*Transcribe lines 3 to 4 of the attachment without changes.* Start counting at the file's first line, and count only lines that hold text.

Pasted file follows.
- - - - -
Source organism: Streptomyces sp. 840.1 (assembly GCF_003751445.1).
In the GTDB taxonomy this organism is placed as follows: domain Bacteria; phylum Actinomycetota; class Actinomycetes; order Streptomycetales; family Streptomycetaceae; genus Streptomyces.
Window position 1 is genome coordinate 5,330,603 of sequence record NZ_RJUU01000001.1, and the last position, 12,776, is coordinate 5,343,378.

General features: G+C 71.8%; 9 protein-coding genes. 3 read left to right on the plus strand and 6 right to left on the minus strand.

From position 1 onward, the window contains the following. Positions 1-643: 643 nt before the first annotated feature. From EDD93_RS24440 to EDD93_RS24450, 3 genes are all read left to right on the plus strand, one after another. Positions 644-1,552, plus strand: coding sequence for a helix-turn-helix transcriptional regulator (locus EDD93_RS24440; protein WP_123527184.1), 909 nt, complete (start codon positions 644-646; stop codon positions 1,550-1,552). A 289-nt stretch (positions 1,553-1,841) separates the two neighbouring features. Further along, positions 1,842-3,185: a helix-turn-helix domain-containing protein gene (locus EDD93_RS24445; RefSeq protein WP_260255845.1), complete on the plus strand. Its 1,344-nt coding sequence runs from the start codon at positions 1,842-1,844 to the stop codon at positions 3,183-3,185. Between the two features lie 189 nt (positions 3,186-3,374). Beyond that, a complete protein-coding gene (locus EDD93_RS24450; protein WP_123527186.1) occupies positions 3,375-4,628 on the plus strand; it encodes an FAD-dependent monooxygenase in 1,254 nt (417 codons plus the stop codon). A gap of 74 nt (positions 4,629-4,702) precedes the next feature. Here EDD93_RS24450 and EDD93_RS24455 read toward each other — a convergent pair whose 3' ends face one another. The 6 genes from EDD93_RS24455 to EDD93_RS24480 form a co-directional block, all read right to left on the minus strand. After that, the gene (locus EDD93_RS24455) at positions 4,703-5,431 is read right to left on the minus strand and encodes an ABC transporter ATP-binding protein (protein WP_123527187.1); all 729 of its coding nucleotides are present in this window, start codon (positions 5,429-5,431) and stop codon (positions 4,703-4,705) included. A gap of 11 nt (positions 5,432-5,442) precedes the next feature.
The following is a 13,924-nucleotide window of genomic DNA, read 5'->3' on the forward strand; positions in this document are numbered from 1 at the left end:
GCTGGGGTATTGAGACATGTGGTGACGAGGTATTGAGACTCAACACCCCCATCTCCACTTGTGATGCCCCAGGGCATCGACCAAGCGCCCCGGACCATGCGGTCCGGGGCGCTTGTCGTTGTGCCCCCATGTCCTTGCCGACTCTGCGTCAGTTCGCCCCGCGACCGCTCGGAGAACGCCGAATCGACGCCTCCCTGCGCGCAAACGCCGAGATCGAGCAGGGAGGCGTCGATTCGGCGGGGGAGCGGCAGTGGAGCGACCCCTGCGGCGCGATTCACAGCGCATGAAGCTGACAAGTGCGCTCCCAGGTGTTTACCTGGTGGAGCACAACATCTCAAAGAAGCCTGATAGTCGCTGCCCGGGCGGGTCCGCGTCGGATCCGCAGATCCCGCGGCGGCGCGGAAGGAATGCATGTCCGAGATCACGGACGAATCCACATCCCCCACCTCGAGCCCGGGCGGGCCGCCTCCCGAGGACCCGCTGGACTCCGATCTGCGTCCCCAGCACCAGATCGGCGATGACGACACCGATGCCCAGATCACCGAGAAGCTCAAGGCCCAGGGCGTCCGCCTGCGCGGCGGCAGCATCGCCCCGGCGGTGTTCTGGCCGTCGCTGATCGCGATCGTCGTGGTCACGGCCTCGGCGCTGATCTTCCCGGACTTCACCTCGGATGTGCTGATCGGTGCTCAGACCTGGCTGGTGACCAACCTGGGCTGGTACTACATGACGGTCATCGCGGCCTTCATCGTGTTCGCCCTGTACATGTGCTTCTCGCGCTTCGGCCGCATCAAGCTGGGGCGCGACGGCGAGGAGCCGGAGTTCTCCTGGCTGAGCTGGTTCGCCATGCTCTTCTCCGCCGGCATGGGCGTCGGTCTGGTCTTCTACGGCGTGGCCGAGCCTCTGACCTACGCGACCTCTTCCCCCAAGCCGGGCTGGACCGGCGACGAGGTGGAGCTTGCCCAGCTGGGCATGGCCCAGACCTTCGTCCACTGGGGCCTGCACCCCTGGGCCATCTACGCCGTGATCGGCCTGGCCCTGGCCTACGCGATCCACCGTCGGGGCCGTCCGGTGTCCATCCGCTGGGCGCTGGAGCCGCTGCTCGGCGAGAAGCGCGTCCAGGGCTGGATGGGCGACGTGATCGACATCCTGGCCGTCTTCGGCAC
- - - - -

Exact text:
Window position 1 is genome coordinate 5,330,603 of sequence record NZ_RJUU01000001.1, and the last position, 12,776, is coordinate 5,343,378.

General features: G+C 71.8%; 9 protein-coding genes. 3 read left to right on the plus strand and 6 right to left on the minus strand.